Public participation in effective development of a regional drug strategy: experiences from the South East region of Ireland
- Ireland’s national drug strategy, ‘Reducing harm, supporting recovery: a health-led response to drug and alcohol use in Ireland 2017-2025’, was launched in July 2017. Regional Drug and Alcohol Task Forces (DATFs) are responsible for strategic and operational coordination in the implementation of the strategy. While the national strategy is entering its second year those working in drug and alcohol service, users of the service, their families and friends describe limited action and change at a regional level.
Aim: To develop a regional drug strategy aligned with the national drug strategy through public participation and engagement with service providers, users of the services and their families.
Method: Six focus groups and five public consultation events were conducted across the South East Region adapted from the World Café Event Methodology (1) over a 4 month period in 2019. This methodology is used to facilitate productive dialogue between groups of people concerning a particular issue of relevance to the group. The methodology has seven core principals; the events must have a clear purpose; be hosted in a hospitable space; explore questions that matter to the participants; be open and inclusive of everybody’s contribution; have diverse viewpoints; have opportunities for people to listen together for insights and discoveries and have a forum by which participants can share collective discoveries. Three key questions were used to guide the discussions and related to emerging issues of substance misuse, current supports and resources and enablers for change at a regional level:
- What are the emerging issues of substance misuse, how do we identify and report them?
- Are the support and responses to substance misuse working and how can we develop the ones that are and change the ones that are not?
- How do we advocate for development actions to address the needs of service users, their families and communities?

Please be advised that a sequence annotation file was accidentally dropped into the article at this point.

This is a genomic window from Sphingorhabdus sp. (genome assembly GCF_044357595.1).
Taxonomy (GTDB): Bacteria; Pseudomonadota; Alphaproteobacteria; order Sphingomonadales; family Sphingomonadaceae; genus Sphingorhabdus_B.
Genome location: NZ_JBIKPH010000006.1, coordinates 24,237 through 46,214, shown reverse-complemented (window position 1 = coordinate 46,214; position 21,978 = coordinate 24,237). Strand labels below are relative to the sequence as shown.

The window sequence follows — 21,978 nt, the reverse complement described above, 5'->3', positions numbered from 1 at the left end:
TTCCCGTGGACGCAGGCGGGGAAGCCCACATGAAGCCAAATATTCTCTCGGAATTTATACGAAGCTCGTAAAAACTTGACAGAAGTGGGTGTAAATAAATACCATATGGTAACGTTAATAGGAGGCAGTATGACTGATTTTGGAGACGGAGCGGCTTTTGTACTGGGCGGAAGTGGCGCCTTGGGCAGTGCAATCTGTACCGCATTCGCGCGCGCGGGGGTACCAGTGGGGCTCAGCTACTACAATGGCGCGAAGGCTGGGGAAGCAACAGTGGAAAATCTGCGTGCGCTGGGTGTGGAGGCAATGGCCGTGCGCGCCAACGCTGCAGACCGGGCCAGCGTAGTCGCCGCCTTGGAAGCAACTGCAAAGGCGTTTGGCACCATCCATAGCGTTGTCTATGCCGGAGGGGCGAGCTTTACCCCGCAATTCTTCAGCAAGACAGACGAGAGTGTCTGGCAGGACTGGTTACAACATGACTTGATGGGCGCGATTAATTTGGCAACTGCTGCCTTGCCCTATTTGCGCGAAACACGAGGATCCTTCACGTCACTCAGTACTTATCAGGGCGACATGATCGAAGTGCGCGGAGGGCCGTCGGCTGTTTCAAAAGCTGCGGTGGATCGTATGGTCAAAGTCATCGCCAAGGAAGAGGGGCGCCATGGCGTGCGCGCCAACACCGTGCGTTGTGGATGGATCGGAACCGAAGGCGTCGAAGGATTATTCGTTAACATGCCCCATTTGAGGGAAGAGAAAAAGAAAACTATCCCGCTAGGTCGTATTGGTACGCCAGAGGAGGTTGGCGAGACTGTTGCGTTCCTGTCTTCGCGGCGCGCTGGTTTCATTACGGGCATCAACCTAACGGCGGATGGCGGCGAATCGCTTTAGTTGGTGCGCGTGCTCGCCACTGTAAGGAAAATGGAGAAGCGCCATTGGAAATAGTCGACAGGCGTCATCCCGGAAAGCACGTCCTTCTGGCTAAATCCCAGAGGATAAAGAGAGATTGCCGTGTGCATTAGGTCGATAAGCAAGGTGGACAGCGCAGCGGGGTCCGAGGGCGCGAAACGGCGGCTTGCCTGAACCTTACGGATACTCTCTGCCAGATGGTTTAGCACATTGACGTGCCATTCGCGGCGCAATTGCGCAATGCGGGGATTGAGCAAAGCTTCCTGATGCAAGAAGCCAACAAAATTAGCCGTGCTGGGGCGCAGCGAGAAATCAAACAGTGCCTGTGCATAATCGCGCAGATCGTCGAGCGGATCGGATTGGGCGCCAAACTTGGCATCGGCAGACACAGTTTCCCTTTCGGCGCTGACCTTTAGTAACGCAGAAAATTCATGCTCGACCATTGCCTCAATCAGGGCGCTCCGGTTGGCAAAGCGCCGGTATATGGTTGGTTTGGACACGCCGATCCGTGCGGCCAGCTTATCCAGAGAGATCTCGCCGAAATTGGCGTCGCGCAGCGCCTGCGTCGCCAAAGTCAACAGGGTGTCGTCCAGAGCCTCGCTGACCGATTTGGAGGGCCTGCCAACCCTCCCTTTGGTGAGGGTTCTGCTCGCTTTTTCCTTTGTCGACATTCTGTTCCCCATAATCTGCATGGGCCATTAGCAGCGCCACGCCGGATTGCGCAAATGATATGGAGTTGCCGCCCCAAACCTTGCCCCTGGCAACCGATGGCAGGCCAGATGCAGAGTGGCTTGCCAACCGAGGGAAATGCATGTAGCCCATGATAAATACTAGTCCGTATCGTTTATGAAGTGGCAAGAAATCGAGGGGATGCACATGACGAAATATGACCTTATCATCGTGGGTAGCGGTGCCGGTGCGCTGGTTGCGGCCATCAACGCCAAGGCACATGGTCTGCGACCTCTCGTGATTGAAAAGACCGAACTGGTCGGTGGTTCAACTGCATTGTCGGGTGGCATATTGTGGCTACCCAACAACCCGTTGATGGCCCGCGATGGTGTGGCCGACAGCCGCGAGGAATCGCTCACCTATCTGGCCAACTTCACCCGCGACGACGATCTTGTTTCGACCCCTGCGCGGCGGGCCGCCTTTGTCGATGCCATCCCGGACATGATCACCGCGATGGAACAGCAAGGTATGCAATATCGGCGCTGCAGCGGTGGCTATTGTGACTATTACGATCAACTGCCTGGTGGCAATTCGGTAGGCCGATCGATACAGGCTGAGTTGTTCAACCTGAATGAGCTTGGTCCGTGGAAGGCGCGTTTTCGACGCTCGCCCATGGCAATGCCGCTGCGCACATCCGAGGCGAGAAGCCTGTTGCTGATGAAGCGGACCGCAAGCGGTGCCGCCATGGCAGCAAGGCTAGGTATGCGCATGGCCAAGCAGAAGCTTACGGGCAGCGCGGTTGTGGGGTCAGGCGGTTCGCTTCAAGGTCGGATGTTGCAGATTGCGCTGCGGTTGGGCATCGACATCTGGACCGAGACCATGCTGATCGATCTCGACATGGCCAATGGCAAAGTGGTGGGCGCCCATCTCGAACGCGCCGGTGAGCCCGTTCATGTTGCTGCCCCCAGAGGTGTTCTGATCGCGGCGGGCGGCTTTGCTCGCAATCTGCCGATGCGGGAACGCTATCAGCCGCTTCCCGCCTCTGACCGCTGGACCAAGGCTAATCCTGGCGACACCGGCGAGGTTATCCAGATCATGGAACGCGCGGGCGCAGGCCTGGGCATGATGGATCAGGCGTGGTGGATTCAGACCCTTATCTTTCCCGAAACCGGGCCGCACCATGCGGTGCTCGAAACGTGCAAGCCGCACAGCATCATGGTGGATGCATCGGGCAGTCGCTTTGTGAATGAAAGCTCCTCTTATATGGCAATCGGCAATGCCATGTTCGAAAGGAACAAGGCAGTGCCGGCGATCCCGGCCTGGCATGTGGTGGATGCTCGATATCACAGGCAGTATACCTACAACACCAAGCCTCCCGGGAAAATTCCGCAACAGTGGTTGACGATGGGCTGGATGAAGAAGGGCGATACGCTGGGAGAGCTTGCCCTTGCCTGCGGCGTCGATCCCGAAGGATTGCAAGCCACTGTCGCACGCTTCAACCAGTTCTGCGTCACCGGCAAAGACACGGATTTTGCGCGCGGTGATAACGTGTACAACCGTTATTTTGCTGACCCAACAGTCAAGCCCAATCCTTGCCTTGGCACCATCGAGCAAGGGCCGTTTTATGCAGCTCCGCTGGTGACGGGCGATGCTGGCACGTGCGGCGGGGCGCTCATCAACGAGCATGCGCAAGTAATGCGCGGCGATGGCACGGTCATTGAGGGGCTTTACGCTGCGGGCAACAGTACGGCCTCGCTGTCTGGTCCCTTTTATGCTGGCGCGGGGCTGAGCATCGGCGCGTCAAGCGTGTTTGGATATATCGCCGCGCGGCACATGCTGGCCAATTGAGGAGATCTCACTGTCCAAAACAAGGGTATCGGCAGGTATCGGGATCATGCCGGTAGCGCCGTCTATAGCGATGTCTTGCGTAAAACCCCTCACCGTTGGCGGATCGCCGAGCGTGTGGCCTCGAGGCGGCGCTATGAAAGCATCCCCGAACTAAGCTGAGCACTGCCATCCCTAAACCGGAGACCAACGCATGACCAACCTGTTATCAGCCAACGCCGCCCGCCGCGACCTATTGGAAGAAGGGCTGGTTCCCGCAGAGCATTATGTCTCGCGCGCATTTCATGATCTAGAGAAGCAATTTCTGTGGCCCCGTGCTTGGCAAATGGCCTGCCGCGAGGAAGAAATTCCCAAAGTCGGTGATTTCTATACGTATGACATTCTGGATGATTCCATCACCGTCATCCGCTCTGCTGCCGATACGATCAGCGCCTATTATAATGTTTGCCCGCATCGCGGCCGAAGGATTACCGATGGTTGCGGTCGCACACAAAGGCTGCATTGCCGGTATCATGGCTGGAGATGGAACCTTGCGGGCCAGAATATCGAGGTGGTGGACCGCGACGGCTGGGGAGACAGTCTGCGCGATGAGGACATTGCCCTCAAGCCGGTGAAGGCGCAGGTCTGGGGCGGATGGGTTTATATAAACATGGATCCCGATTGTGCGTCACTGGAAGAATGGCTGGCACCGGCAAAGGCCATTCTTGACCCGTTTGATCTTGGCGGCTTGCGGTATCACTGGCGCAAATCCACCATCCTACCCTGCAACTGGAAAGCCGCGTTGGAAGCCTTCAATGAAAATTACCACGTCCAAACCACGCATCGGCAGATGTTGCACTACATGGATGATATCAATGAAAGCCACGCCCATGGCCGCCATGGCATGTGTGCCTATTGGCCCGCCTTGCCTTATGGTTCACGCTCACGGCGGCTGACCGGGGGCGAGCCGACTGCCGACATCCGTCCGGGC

Data was thematic analysed and grouped under key objectives of the national drug strategy. Key priorities identified were discussed at length and agreed through negotiated consensus. To ensure the effective implementation each objective was constructed using specific, measurable, achievable, resourced and time-limited (SMART) terminology.
Results: A number of key goals were identified for development into a three year regional drug strategy and consisted of 6 main priorities and 23 objectives, including educational targets, enhanced service provision, opportunities for rebuilding of social capital and initiatives for reducing drug related harm. Each priorty was subdivided to fit under a working sub-group to ffacilitate the action and ensure objectives could be met in a timely manner.
Conclusion: This is the first regional drug strategy developed and aligned with the national drug strategy through public participation and engagement at a regional level in Irealnd. The use of participatory decisions are more inclusive of different perspectives and values and were shown to identify emerging need in substance misuse and sustainable solutions for real improvement at a regional level. This method could be adopted in other DATF areas to improve the role out of national strategic objectives.